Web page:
Saturday, August 30, 2008

The Wedding Trip

[Sunday Scribblings prompts us this week with "Somewhere..." And since my mind has been on stories of my life, I thought of a time my parents took us to Massachusetts.]


Cousin Jonathan Gets Married

My cousin Jonathan was getting married. My dad had only one brother, and my uncle had three sons. The cousins were from New York, from Brooklyn, and they were significantly older than I was, closer to the ages of my older sister and brother. I know they had visited us in the Midwest, but I mostly recalled the trips from pictures, not from my own memories. And I know we had visited them in New York, but all I remember are vague memories of a hotel room and a day-trip to a distant relative's house (also in Brooklyn).

I had been to weddings before, usually pretty close to home. We'd dress up and were reminded to mind our manners. We'd go to a church and most of the time the reception was in the church fellowship hall, decorated for the occasion. Once we left the party, we'd be home in less than 10 minutes.

But I didn't remember ever having traveled to go to a wedding before. Jonathan and Jean were getting married in Massachusetts. We had been to Massachusetts before, driving two days to get to Cape Cod for vacation. But by the time of this wedding, we had stopped going there for vacation. I think I was about 9 years old.

We flew to Boston and rented a car. I remember following along on a road map as we headed west to the center of the state. I thought the arrangement of towns was funny. Northampton was north of Southampton, and Westhampton largely west of Easthampton, but Easthampton was kind of in the middle (north to south) between Northampton and Southampton. I thought if some place were going to be in the middle of all that it should be just plan "Hampton." It made me think the people who named the places weren't very original.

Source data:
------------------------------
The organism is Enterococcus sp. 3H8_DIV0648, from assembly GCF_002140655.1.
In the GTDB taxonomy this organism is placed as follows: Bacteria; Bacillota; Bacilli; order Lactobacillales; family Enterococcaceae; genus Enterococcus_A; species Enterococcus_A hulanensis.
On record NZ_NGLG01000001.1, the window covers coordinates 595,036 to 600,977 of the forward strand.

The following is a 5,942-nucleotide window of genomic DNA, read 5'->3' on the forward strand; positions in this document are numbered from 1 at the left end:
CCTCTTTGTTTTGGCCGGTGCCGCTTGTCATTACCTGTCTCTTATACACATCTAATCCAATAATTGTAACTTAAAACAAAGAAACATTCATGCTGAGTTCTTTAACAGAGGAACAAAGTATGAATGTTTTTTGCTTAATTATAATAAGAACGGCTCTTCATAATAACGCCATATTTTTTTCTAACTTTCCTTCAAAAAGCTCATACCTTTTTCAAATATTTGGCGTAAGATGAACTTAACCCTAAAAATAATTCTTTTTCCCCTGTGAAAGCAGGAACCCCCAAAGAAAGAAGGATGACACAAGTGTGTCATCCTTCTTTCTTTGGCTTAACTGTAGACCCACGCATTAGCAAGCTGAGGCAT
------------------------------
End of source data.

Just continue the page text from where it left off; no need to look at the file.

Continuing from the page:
I don't remember which town we stayed in, but I know we spent two or three nights in a motel, along with a lot of other people with our last name. My dad was a doctor and so were several of the other guests. And some fool phoned the motel and asked to speak to Dr. Lastname and didn't even know the first name of his doctor. Since I heard about it they must have called all the rooms to try to track down someone who knew the patient!

My aunt, mother of the groom, was a bit on edge, wanting everything to be perfect and being in control of very little. I had learned a song in Girl Scouts that had words that sounded like a native-American chant, and it had hand movements that went with it. While my younger brother and I were trying to keep ourselves amused (and knowing we'd get in trouble for playing in the parking lot) we started doing this chant and hand-movement thing. When my aunt asked what we were doing, my mom teased her by saying it was a kind of rain dance. My aunt had a fit! We were banned from singing that song until after the wedding.

As for the wedding itself, I remember very little. I had never been to a wedding with that many people at it. We were quite a ways back and I really couldn't see over people's heads. I don't know what my younger brother did to entertain himself – he must have been about 7. He might have been entertained by the yarmulkes that they had given out – he got to wear one just like the grown-up men.

At the reception, I remember my cousin Michael's wife teaching us to do the Bunny Hop. I remember dancing (the box step) with my dad, and probably with some other relatives. And I remember someone asking me how old I was. When I told them 9, they told me I was 9 going on 30. I remember asking my mom what that meant, though I don't remember what she answered.

I don't remember much else about that trip.

As it turned out, that marriage didn't last. And cousin Michael's didn't either. But I still remember how to do the Bunny Hop, in case you need to invite someone to your wedding.




11 comments:

linda may said...

Nice story, and a peek for me into someone else's culture.You have a good memory to have this from when you were 9.

sister AE said...

thanks, linda may.

Linda Jacobs said...

I think we all have those wedding memories. I got a kick out of reading yours.

Very well-written!

susan said...

The older I get the more I reminisce and think more about family. Thanks for the read.

anthonynorth said...

A lovely read. I remember several weddings from my own youth. And some strange memories from them, too.

gautami tripathy said...

It felt as if I was there!

trying to find a meaning

sister AE said...

Hi, Linda. Weddings are such a special event, bigger than real life, that they do tend to stand out.

Hello, Susan. Glad you liked it.

Thanks, Anthony.

Hi, Gautami. I was happy to have you along!

Carmi said...

I love this vignette. You've awoken a similar memory in me...also of traveling a significant distance to attend a family wedding.

The marriage faltered, too. Funny what we remember, and how vividly. Thanks for this!

sister AE said...

Hi, Carmi. Thank you.

Maria said...

I can still do the bunny hop too!

sister AE said...

Hi, Maria. Excellent!